One of the many highlights of Lesotho is a visit to Katse Dam, centrepiece of the Lesotho Highlands Water Project which channels the water of the Lesotho Highlands via an incredible series of dams and tunnels through the mountains eventually coming out of the Ash River Outfall near the town of Clarens in South Africa’s Free State province where it gravity feeds to supply Johannesburg and Pretoria with water.
It was touted as the greatest engineering project in the southern hemisphere in the 1990’s when it was under construction. Nowadays the sight of the massive dam hemmed in by the mountain valley is well worth beholding!
For visitors, there is an information centre, which features a model of the whole project, showing all the phases. You can also go on a tour of the dam wall which is arranged by the Lesotho Highlands Development Authority Visitor Centre. The Katse Botanical Gardens is an added attraction.
[/caption]The road from Leribe (Hlotse) to the Katse Dam (121 km) is an impressive feat of engineering in itself and takes about three to four hours to navigate, but allow more time for stops at the top of the mountain passes to take in the sweeping views and snap a few photos. What used to be the roughest track in the country is now smooth tar, though there are some very steep ascents and sheer drops to the side of the road.Katse Dam Botanical GardenThe highest point is the Mafika-Lisiu Pass (3090 m), where there is a car park and viewpoint for the Bokong Nature Reserve, which is also home to the ice rat (Myotomys sloggetti), a rodent that is endemic to Lesotho and only lives above 2000m. Bearded vultures and other rare mountain birds can often be seen nearby.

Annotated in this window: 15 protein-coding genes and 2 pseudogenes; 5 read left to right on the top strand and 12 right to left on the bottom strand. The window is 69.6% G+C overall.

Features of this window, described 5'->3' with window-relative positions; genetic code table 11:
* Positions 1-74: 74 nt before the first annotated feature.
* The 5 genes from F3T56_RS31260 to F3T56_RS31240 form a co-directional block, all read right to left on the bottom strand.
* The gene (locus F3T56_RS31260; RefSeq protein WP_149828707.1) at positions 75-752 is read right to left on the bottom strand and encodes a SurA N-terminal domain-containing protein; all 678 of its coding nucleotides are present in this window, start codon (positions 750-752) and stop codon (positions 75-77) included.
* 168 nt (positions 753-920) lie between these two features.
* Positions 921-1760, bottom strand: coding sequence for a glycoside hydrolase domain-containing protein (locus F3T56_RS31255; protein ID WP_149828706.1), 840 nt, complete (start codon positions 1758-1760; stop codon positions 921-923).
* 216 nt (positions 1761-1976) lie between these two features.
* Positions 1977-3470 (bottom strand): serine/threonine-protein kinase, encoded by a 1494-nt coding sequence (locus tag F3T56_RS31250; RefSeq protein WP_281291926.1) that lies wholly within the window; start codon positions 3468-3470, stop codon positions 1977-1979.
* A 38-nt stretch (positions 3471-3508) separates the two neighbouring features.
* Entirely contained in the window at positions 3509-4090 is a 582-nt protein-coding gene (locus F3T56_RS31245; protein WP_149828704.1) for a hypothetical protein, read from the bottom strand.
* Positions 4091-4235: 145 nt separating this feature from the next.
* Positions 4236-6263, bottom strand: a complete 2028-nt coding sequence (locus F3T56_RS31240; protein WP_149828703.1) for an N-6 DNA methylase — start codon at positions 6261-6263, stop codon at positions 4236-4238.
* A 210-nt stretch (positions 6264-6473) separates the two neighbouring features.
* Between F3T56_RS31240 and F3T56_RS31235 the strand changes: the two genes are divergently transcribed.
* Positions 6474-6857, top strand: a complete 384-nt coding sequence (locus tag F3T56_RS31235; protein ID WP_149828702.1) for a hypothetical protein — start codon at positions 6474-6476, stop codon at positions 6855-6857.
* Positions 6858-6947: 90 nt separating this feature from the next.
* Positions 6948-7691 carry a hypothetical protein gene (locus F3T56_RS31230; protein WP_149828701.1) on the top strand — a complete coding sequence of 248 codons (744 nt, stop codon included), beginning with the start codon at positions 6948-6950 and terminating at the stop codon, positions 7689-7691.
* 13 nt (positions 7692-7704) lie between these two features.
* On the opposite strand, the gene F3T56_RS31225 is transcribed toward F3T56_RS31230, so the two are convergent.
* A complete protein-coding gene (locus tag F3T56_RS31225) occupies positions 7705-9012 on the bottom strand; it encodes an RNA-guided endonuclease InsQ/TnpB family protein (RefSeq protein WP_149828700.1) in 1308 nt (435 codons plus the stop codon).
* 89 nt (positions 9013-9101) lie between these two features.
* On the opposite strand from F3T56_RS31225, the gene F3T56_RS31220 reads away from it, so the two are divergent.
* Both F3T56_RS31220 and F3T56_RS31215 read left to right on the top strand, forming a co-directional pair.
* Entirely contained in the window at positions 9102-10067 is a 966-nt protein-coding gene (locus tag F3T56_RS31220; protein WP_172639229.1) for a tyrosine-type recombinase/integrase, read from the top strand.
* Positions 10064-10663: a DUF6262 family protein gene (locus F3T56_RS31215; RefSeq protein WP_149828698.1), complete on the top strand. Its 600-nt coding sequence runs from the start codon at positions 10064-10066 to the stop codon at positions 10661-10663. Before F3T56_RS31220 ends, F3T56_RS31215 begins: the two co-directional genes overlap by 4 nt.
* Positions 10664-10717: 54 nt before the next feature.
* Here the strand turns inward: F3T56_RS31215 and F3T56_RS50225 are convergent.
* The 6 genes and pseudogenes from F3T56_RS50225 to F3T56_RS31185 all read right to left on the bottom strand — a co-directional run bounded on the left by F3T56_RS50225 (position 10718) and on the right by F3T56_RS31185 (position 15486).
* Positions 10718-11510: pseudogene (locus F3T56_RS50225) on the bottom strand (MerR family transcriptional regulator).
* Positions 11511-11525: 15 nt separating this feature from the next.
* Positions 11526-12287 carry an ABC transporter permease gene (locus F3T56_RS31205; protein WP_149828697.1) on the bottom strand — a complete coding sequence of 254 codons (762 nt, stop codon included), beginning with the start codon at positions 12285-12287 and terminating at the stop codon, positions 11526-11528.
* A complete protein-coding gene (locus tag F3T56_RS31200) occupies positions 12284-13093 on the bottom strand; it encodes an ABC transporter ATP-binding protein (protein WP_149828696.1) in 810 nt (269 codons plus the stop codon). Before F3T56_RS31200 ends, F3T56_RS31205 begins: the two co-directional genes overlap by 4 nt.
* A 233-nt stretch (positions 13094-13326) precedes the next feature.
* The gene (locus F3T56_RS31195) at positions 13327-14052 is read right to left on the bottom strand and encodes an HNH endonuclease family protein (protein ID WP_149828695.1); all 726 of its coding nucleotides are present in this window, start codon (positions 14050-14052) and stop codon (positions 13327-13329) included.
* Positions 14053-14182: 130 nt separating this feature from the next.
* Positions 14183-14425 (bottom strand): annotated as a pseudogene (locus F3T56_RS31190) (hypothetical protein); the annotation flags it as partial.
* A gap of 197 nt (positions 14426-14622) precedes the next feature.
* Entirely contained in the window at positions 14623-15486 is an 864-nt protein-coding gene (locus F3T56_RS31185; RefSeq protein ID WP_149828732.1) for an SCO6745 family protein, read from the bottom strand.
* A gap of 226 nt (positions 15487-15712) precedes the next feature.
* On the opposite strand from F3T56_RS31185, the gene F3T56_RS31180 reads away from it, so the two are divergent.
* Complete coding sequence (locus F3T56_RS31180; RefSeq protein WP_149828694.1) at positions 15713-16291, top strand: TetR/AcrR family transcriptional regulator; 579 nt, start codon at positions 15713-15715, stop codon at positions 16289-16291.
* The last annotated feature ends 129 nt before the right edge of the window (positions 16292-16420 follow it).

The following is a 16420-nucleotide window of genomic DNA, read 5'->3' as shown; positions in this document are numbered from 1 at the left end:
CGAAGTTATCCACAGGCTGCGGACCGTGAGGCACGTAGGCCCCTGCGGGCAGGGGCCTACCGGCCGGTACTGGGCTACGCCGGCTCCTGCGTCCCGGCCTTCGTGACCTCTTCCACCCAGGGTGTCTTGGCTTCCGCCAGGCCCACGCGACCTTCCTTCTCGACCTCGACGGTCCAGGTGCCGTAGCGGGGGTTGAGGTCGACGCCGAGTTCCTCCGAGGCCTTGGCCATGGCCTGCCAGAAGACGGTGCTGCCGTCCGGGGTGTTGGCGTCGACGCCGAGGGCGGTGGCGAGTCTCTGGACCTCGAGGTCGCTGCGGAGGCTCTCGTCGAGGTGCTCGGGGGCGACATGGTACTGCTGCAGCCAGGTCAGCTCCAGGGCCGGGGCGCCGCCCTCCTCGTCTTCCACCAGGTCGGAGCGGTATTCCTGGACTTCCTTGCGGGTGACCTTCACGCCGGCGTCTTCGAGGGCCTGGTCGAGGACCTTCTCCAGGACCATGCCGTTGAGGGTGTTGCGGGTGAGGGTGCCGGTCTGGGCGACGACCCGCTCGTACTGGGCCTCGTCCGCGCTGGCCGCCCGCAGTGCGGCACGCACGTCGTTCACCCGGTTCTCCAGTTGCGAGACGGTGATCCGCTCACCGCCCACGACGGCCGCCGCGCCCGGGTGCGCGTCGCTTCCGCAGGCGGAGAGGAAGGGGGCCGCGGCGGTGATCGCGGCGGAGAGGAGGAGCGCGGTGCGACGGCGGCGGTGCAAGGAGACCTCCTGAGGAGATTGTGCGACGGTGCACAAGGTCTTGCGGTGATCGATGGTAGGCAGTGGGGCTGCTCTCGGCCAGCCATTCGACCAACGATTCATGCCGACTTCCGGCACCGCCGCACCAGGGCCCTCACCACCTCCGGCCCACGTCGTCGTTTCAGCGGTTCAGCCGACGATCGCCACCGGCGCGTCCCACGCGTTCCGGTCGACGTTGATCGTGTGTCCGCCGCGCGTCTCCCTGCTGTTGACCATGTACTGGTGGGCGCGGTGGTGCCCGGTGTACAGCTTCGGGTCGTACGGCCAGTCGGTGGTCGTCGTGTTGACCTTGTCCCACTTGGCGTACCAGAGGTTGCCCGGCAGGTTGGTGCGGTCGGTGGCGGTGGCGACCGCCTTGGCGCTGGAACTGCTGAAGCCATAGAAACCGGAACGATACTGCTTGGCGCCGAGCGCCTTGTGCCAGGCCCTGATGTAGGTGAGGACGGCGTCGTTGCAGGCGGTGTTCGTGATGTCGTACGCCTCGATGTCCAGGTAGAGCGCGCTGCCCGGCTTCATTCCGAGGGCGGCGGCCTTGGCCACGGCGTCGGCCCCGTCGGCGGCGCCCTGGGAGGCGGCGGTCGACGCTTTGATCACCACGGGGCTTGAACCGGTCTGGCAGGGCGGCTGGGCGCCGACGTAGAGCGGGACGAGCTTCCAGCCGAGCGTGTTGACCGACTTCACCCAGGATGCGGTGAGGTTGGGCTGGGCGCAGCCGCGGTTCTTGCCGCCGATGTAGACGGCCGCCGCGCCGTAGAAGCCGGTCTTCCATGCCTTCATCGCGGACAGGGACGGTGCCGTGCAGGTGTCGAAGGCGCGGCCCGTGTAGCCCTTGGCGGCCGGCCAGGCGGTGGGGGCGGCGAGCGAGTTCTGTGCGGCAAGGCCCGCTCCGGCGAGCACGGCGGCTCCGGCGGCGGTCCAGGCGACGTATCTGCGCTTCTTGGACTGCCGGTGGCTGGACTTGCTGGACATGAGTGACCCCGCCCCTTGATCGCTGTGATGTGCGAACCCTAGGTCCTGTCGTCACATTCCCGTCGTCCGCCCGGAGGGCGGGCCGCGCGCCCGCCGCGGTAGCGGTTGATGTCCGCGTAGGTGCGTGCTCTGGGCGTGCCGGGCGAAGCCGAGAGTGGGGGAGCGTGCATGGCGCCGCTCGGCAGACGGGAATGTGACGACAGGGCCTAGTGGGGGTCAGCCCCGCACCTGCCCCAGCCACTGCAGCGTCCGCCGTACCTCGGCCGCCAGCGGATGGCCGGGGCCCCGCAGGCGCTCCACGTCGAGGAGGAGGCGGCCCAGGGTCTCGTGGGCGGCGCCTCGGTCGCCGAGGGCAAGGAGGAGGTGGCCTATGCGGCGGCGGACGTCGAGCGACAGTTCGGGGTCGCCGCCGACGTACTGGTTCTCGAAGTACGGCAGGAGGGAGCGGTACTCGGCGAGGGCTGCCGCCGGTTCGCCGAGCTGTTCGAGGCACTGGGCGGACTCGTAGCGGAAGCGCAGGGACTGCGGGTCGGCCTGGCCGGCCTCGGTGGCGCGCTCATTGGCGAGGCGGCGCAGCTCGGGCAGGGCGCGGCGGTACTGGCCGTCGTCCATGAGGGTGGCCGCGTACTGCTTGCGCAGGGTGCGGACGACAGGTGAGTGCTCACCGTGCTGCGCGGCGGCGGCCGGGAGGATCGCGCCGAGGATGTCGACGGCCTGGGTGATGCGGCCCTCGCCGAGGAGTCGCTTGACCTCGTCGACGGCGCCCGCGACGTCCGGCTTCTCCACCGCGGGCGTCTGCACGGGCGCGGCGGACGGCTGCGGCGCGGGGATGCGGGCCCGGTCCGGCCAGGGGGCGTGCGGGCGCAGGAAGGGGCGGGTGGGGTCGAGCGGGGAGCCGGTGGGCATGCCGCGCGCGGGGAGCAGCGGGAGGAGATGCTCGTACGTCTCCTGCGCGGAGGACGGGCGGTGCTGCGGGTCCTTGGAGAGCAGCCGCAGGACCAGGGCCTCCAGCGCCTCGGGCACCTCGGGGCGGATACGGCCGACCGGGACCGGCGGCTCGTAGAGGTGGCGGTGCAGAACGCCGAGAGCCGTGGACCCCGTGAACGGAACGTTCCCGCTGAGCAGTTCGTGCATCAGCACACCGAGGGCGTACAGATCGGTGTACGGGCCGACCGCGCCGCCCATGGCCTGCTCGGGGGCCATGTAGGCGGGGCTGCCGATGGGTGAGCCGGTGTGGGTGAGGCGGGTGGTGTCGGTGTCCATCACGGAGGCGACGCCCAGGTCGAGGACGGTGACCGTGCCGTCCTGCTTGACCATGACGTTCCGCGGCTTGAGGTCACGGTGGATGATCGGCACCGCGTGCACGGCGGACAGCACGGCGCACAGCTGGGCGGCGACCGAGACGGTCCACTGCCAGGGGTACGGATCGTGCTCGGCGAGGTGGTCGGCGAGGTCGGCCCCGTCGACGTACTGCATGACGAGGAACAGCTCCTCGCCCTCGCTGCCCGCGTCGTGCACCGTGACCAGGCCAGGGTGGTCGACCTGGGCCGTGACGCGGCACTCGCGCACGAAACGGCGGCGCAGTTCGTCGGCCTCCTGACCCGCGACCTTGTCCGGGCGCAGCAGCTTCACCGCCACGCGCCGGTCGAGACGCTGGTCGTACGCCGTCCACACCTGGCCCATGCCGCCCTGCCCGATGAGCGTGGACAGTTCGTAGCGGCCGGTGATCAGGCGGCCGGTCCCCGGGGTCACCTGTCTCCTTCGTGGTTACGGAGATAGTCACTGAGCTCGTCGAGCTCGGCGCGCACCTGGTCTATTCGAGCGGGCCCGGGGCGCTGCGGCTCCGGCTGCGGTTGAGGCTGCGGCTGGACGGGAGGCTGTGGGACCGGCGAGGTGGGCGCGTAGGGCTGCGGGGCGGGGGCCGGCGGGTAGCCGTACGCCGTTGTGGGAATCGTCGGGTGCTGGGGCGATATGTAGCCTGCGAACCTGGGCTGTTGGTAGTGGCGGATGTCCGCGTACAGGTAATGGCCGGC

As you enter Katse you will see the large double story building with a blue roof of the Lesotho Highlands Water Project visitor centre, from where popular free tours into the dam wall take place at 0900 and 1400.
Katse Dam Wall – Photo by Sandula ToursThe centre also has displays on the dam’s construction, with a video and models of how water will be moved around when all five dams are completed in the 2020s. Nearby is the Katse Alpine Botanical Gardens which was created to replant some of the indigenous flora that was displaced in the construction of the dam, especially orchids and the Spiral Aloe, Lesotho’s national flower.
There are 2 tours per day 9am and 11 am. No bookings required, you just show up. The 11 am tour tends to be very busy on long weekends. Depending on where you are staying and the distance from Katse, the 9 am might be a better bet.
Katse Information Centre (+266 229 10808/9)
Mon-Fri 0800-1200, 1300- 1600,
Katse Botanical Gardens (+266 229 10311)